The Helmand Province is the home of the indigenous insurgency, the Afghanistan Taliban, and its capital is Lashkar Gah. Without hitting the Taliban’s recruiting grounds, fund raising and revenue development, training grounds, and logistical supply lines, the campaign cannot be won. Focusing on the population centers is a loser strategy, doomed to sure failure. Controlling the cities as some sort of prison while the roads are all controlled by Taliban is just what the Russians did, only to withdraw in ignominy. The Marines are in Helmand because just like Anbar, Iraq at the time, it is the worst place on earth.
Josh isn’t convinced, and is engaging in a sort of Socratic dialogue with his readers over this issue again, just at the moment with respect to the Kunar Province rather than Helmand. But a recent communication to me from Afghanistan reiterated what I already know: “The Taliban doesn’t dig its roots in the cities.” And again from a commenter to Joshua’s article:
I’m worried that there is a fundamental misunderstanding of the nature of the Afghan insurgency at all levels. It isn’t an urban based insurgency. Dense population centers are not the centers of gravity that they are/were in Iraq or other insurgent movements. Because it is a rural insurgency, counterinsurgents must need be in rural areas with the population, which by extension means that we run the risk of spreading our forces thin. There’s always risk.
If it’s no longer worth the risk to put forces in the decisive points where they need to be in order to defeat the insurgent momentum, then it’s no longer worth the risk to be in the theater of operations at all. I highly disagree with that too.
Just so. While I slightly to moderately disagree with the controlling concept of CoG for warfare, I certainly strongly disagree with the notion of the singular CoG being the population, even in counterinsurgency. This isn’t to say that the population isn’t important, or that we mustn’t work with them, or have no need of living with them, contacting them, or protecting them from insurgents. It is to say, however, that for us to win based on population approval is the same thing as occupation of land, just with a different target.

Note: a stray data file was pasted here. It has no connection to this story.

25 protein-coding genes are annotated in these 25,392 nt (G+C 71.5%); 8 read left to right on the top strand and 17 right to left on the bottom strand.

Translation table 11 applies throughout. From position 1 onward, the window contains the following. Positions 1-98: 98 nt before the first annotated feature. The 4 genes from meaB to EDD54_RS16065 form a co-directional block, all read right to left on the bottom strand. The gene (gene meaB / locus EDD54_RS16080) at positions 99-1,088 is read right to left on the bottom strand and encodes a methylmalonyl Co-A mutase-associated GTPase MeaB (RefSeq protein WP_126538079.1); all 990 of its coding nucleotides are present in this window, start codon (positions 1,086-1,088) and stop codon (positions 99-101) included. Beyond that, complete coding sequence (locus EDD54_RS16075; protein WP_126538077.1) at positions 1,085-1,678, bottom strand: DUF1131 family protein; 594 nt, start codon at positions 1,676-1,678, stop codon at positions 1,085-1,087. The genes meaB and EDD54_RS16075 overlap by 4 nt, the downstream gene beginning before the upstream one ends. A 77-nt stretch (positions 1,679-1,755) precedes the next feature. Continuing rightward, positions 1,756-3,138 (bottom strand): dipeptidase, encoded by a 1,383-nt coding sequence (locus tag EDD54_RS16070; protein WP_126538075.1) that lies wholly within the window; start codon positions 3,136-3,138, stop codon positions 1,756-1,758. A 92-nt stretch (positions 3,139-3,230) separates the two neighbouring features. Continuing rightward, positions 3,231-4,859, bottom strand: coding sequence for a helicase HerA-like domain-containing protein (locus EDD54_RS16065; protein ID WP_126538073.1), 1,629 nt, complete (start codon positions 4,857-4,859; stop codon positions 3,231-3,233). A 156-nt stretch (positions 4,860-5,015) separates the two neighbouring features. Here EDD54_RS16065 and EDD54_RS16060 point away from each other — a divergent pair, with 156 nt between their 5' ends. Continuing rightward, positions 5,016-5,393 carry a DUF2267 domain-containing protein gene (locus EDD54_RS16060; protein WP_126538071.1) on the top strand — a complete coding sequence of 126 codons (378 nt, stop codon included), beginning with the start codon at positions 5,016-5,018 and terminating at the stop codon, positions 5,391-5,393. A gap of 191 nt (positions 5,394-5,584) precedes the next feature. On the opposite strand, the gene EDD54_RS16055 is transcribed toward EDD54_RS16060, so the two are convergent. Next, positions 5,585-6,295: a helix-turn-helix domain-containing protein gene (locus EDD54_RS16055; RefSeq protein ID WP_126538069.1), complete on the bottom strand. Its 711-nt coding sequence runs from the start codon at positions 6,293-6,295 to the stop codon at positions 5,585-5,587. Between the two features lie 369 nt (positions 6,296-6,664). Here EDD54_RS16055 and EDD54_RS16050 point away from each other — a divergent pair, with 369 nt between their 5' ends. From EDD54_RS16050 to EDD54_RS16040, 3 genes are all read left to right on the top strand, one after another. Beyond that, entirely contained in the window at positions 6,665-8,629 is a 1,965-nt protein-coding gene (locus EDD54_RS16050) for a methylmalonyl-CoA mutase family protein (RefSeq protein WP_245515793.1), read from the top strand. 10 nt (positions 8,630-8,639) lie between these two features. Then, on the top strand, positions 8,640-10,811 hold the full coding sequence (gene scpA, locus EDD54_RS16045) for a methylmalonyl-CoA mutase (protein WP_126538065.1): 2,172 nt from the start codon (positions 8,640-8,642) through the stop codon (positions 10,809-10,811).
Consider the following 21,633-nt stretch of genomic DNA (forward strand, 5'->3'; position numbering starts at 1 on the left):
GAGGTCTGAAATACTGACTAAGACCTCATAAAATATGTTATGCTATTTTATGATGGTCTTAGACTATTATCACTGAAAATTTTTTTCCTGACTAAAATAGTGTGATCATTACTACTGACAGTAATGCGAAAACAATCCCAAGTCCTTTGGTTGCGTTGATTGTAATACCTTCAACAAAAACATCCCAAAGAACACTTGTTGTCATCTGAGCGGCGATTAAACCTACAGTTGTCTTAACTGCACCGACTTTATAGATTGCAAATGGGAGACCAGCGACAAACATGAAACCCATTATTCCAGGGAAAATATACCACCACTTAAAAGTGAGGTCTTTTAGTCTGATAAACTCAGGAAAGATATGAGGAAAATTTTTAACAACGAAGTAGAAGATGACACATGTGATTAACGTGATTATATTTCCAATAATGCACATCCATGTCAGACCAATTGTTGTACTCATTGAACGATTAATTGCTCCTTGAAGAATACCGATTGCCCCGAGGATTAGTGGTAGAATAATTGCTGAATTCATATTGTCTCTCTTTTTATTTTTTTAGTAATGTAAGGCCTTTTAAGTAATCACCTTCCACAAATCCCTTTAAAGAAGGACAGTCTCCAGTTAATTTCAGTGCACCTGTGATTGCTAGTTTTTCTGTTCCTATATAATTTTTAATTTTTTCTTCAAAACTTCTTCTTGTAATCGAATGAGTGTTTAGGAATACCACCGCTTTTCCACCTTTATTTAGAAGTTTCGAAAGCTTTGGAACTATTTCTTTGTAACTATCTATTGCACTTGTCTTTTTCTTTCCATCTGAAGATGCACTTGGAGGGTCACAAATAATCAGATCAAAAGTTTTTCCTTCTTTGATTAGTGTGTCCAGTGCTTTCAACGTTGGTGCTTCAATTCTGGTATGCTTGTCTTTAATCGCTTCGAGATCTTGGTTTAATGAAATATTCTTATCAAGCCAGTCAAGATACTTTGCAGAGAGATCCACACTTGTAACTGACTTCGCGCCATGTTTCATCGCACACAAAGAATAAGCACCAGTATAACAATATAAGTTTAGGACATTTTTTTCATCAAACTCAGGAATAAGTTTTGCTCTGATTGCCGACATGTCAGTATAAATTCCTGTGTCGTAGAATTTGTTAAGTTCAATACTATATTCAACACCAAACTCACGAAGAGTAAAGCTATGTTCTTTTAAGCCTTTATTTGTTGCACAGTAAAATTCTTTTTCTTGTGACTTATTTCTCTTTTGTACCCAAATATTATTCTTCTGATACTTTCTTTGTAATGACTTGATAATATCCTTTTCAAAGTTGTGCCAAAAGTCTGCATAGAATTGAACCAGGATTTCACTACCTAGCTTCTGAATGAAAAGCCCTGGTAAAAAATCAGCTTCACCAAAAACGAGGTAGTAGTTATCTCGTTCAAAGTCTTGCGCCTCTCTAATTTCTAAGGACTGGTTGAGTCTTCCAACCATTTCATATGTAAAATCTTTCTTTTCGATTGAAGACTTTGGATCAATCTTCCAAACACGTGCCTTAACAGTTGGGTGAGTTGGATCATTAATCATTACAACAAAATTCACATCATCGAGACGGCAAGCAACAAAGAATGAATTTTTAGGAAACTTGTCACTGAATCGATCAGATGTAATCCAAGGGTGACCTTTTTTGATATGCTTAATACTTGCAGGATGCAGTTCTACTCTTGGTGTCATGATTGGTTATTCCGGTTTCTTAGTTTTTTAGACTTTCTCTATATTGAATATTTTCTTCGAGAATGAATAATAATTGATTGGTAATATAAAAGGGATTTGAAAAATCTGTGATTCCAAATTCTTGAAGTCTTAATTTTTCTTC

It doesn’t really matter if we occupy land or the minds of the population. In both cases we are dependent on something else to achieve success. In one case we occupy terrain. In the other, we occupy anthropological terrain, a much more volatile and much less reliable terrain. And if we abandon Korengal, they follow us to the mouth of the Pech River. If we abandon the Pech River Valley, they will follow us to the next location, and next, and next …
While Joshua also seems to disagree with what he called the “Baghdadification” of Kandahar (a tip of the hat to zones, concrete barriers, etc.), at least that focuses on corralling and killing the enemy. In Fallujah in 2007 heavy kinetic operations were employed to kill the enemy, along with concrete barriers, gated communities, biometrics, and so on to identify the enemy. If this sounds different from the popular narrative, it’s because it is. Gated communities and biometrics weren’t employed to protect the population. They were employed to locate and destroy the enemy.
Nuristan and Kunar are worth it because this is the lifeblood of the insurgency. But a strong warning goes along with this advocacy. If we are setting our troops up for the same fate as the men at Wanat or Kamdesh because of lack of CAS, lack of logistics, under-resourcing, lack of artillery and restrictive ROE, then we should withdraw them now. Counterinsurgency isn’t a game to be played out of anthropological textbooks. Real lives are at stake, and unless we are willing to commit the resources, it’s easy (and perhaps wise?) to pose the question as Josh does – is it worth it?